THE HISTORY OF JOSEPH.and that God was with him to teach himwhat to say and to do, he set Josephover his household, and placed a ring onhis -hand and a chain on "'is neck, andclothed .him in fine linen, and MADE HIMRIDE IN HIS SECOND CHARIOT. AndJoseph became the Ruler of Egypt."He lost no time in gathering the foodinto the storehouses ready for the days of-fami-ne; and when there was no cornanywhere. else in the countries roundabout, there was plenty in Egypt; sothat people went there to buy ofPharaoh, and Pharaoh sent them toJoseph.All this time Jacob had heard nothingof Joseph, whom he believed to be dead;but- there was little corn in the i placewhere Jacob lived,for the famine hadreached it, so that they were likely to bein want; and when he heard that therewas corn in Egypt he sent his sons thereto buy food. Ten of Joseph's brethrenwent down to Egypt; but" Benjamin,
THE HISTORY OF JOSEPH. ;:who was the youngest of all-andyounger than Joseph-stayed. behind"with his father.When the ten brothers came fromCanaan to Egypt, they were sent toJoseph, who knew at once who theywere though they did not know him,ANP THEY BOWED DOWN BEFORE HIM,They little thought that he was theyounger brother who had been put downinto the pit, and taken up again to besold as a slave so many years beforeWhen Joseph dreamed that he shouldbe a greater man than they, how angry"they were, and yet there he was, theRuler of Egypt; and they had come tobow down before him, and ask him tolet them have food to take back to theirfather. They might have found out whohe was- if he had talked much- to them,or inquired about Jacob and all thepeople they had left behind in the oldhome so far away, but he spoke roughlyto them, and pretended to think thatto thn hat-v.
they were spies; and when they declaredthat they were not, and told him whothey were, he would not let them go un-less they sent for their younger brother,Benjamin ; but at last he consented thatsome of the brothers should take back
their sacks full of corn; and that ONEOF THEM SHOULD REMAIN AS A PRISONERuntil the rest should bring backo Ben"jamin with them. The. brother whostayed behind had been one of the firstto put poor Joseph into the pit, and now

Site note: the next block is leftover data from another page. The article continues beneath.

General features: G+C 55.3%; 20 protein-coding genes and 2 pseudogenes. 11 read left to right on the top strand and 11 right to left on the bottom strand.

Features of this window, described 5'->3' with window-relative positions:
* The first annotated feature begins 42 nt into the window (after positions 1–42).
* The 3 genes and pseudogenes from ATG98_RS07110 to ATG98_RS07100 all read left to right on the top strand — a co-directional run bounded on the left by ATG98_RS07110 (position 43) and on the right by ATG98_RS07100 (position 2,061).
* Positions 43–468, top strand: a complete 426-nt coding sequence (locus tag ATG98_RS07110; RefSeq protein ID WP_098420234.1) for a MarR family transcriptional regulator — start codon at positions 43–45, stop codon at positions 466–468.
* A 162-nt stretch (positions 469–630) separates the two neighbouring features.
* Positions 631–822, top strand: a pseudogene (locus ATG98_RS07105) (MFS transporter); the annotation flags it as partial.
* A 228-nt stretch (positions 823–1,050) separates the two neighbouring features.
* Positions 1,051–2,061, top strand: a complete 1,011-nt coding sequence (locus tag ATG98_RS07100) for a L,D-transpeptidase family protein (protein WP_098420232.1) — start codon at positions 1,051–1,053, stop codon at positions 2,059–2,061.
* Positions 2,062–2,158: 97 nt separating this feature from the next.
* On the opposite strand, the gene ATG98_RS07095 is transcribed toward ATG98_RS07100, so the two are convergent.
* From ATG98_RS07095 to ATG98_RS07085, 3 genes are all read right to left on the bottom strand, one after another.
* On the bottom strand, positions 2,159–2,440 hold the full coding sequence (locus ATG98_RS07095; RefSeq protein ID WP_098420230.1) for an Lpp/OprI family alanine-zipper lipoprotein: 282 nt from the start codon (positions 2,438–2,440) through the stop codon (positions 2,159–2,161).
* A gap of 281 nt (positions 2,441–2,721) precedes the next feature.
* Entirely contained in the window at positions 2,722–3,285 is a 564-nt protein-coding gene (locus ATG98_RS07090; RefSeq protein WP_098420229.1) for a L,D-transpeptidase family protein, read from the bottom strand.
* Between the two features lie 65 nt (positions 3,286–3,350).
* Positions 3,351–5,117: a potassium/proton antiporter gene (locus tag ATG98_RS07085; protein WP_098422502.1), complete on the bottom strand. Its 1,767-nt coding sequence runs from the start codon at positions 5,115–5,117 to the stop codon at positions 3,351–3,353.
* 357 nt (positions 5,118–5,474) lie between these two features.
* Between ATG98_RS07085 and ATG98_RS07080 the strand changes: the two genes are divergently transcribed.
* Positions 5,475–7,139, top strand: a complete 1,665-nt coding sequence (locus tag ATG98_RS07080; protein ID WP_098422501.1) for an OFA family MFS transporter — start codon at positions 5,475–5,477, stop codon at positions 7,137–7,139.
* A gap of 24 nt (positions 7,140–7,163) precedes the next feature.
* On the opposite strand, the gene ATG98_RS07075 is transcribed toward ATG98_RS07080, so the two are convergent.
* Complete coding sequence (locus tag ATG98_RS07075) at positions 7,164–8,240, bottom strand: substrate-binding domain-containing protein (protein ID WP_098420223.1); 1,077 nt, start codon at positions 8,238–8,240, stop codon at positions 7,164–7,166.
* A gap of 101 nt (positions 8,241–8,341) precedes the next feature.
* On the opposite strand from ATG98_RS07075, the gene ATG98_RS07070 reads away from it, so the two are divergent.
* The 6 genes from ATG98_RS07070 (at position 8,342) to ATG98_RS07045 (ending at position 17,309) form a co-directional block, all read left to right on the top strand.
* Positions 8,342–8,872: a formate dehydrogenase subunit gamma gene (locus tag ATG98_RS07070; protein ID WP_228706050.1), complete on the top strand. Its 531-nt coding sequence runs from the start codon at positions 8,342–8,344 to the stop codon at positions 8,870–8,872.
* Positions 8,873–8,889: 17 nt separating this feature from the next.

THE HISTORY-OF JOSEPH.there he was, a prisoner, and in thepower of the man he had been so readyto kill or to sell as a slave. If he hadknown who it was that had ordered himto stay, he might have been afraid thathis brother would punish him for all thathe had done to him; but none of themcould guess why this governor of Egyptwanted to see their younger brother.Then they were all uneasy, and saidone to another that this had come uponthem because, of their cruelty to Joseph;but they did not know that Joseph wasstanding there before them, and couldunderstand all that they talked about.Before they went away, Joseph hadtold one of his servants to take themoney which the brothers had paid fortheir corn, and to tie up the price of eachsack of corn in the mouth of the sack,, at tlieop of the corn itself. WVhen theyhad gone some distance on their jour-ney,.one of the- brothers had to openhis sack of corn to give some food to
THE HISTORY OF JOSEPH.the ass which carried it, and there, tiedin the mouth of the sack, he foundk allthe money which he had paid for tiecorn. When the others saw this, theywere afraid, and opened their sacks, andeach -of them FOUND MONEY IN THEMo N OF HIS SACK tied up exactlyin te' same way.. When Jacob heard of it, and theyt him. what had been done by theTianiwho was the Ruler of Egypt, aidho e h&had sent them back for Benja-t rt, he was very much afraid, sayingthat he should losei :Bnjamin as he hadlost Joseph; and that for all he knew,he had lost Simeon, who had been leftbehind in prison. At last, however, theywanted more corn, and Jacob agreedthat Benjamin should go. So they allset out once more, taking with them themoney for the corn that they wanted, aswell as the money which had been foundin the sacks.And when Joseph saw them coming,4x
and Benjamin with them, he had a feastprepared for them ; and when they toldhim of the money they had found, hesaid that it was a gift. Then he askedthem about their father, and they toldhim, and brought Benjamin to him; and
THE HISTORY OF JOSEPH.when Joseph saw Benjamin--his ownyounger brother, and the child of thesame moth-er-HE: WENT INTO AN INNERCHAMBER AND WEPT.They were treated very kindly, d afeast.was made ready for themn, bistilltheir brother did not tell them w o he"was, though his heart was full q lovefor them, and especially for Ben min,who had never used :him ill, and .r hisfather, whom he longed so miRh tosee.When the time came for the brethrenof Joseph to go home, he called to hissteward, and told him to o quietly,without their knowing it, and put themoney in their sacks again, as he haddone on their first visit; and to put hissilver cup in Benjamin's sack along withthe money. This was done; and whenthey had started 'on their journey andwere some distance off, he sent a mes-senger-after them who accused them ofhaving taken the silver cup with them.40N
They were ashamed that they should bethought guilty of stealing the cup, and,not knowing that Joseph had had itplaced in the top of Benjamin's sack,said that if it could be found in any ofthe sacks, that one who owned the sack